Empty shops. Failing businesses. And bored North Korean officials drinking their days away.
These are the stories being told on the streets of Dandong — a gritty, frozen city on the banks of the Yalu River, which separates China and North Korea.
For decades, Dandong has been a key trading hub that helped the North Korean regime cash in on China’s spectacular economic rise. But now it’s suffering as President Trump, alarmed by the rapid development of Kim Jong Un’s nuclear weapons program, presses Chinese President Xi Jinping to squeeze North Korea’s sources of revenue.
Conversations last week with traders, store owners and Dandong residents with ties to North Korea painted a picture of a local economy showing signs of severe stress. Most of the people who talked to CNN suggested the most recent U.N. sanctions against North Korea could deal a devastating blow to an already struggling region.
None were willing to speak on the record for fear of reprisal. Speaking to foreign news organizations about the sensitive China-North Korea relationship in general — and the impact of recent sanctions in particular — can bring repercussions, economic and otherwise, from Chinese government officials.
It’s all about the sanctions
We spoke with Mr. Liao, a chain-smoking Dandong businessman, near the river. He requested that CNN not use his real name.
“In the beginning, I was importing coal from North Korea,” he said, through a haze of smoke. “But then China banned coal imports last year.”
In early September, China said it stopped processing North Korean coal shipments in order to implement sanctions passed by the U.N. Security Council in August.
Liao’s attempts to shift his business into other commodities quickly failed.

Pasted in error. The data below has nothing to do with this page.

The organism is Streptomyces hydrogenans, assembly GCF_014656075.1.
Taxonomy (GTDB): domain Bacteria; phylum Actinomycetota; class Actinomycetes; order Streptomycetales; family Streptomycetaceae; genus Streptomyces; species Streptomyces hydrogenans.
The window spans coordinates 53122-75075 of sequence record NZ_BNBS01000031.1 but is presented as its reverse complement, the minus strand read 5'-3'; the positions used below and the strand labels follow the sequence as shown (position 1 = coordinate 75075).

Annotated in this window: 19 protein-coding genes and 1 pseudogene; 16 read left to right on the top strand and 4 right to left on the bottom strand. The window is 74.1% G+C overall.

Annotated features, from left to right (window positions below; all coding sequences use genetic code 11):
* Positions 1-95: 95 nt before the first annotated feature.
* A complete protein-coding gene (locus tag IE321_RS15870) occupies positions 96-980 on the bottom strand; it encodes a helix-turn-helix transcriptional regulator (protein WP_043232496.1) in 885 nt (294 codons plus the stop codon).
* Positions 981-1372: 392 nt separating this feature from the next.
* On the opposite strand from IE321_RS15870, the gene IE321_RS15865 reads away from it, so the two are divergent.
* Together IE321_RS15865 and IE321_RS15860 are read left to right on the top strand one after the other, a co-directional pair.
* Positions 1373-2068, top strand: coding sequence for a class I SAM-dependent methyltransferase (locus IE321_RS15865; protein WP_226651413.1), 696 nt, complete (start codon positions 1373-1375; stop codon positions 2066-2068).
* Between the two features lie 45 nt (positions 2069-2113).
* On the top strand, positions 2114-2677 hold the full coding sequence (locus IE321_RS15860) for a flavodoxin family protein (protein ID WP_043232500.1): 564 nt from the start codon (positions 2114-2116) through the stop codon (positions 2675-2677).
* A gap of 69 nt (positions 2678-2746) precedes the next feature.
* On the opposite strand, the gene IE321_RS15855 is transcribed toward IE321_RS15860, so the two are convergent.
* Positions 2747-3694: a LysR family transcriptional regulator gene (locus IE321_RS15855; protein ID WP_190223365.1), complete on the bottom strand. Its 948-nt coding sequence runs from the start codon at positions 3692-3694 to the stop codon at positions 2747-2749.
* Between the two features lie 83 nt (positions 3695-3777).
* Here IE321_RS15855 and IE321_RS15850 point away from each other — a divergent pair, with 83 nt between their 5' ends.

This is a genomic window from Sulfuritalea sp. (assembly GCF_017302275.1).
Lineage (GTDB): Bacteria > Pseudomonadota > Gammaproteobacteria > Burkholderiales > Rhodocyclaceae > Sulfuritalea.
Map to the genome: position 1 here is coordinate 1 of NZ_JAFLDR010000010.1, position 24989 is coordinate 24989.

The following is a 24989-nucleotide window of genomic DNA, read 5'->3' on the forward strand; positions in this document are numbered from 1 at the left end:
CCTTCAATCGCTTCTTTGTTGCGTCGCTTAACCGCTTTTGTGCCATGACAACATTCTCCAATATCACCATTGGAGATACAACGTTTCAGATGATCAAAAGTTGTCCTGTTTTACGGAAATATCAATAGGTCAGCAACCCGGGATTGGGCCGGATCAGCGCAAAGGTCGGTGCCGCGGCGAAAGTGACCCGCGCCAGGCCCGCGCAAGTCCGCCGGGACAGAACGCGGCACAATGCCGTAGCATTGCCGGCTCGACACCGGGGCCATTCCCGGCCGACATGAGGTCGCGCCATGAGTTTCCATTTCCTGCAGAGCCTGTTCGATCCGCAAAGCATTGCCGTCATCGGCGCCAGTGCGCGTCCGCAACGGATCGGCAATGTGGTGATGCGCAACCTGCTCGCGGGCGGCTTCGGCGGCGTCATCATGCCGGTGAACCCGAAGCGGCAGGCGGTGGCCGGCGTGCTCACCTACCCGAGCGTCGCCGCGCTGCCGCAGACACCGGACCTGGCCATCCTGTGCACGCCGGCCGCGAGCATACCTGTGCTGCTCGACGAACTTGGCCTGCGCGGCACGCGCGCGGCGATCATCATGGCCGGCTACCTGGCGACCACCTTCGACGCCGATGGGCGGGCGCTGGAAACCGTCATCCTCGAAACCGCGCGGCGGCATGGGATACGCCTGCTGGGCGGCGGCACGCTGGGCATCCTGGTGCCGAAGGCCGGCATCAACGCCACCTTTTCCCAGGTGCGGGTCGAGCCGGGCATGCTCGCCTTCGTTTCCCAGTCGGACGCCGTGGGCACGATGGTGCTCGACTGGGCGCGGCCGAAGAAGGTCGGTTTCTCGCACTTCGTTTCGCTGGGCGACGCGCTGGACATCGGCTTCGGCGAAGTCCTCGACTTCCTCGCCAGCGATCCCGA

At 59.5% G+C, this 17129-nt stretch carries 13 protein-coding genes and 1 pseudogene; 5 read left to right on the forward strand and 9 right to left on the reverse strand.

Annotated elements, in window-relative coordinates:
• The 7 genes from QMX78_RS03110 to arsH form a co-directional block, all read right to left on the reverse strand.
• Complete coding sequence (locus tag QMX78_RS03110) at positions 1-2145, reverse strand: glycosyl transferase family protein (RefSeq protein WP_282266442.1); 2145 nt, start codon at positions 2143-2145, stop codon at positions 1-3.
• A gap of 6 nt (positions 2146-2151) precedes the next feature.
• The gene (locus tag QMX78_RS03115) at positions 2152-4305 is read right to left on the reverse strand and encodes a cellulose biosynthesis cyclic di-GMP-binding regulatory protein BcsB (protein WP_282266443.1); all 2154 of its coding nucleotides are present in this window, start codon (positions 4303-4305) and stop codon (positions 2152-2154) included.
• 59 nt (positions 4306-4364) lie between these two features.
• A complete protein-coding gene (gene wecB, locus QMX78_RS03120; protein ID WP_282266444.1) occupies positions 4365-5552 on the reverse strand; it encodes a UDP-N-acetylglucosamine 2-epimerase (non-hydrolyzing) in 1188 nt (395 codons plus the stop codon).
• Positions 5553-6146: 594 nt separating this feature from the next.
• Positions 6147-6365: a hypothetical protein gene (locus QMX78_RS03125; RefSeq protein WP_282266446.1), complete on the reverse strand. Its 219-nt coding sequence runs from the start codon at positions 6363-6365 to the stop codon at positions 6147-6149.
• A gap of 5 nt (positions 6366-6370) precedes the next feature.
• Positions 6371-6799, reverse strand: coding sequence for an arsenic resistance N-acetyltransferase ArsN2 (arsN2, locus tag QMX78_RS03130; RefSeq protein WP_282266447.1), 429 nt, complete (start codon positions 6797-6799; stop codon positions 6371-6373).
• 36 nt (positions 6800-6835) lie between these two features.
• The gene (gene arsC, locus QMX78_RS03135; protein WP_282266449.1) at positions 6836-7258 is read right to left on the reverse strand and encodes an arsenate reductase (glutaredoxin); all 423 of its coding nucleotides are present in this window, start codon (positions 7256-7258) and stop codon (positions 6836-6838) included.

“Mineral products, seafood, agricultural products — basically all imports have been banned,” he said. “I told myself, I’m toast.”
Liao’s list includes several key revenue sources for North Korea that were targeted by three different rounds of sanctions in 2017. On top of bans on goods, restrictions were also placed on everything from North Korean laborers working overseas to joint ventures with North Korean companies.
The cumulative effect in Dandong has been dramatic and swift, according to several business owners who spoke to CNN.
“I’m in a state of forced retirement,” said one woman who has been trading with North Korea for over a decade. “I may have to let my employees go soon.”
A previously bustling row of stores catering to North Korean buyers was almost deserted over a period of several days last week. That’s a stark change from what CNN has observed there during several trips to Dandong over the past two years.
The area is known as “Koryo Street,” a nickname referencing a dynasty that ruled the Korean peninsula in the Middle Ages. Not long ago, the street was filled with North Korean buyers, eager to sell back home.
“The North Koreans have disappeared,” said one shop owner on the block.
Dandong’s “Koryo Street,” once teeming with North Korean buyers, is now largely deserted with many shuttered storefronts.
One resident in close contact with North Korean commercial diplomats told CNN that they are now at a loose end because many of the business interests they represent have been forced to return home.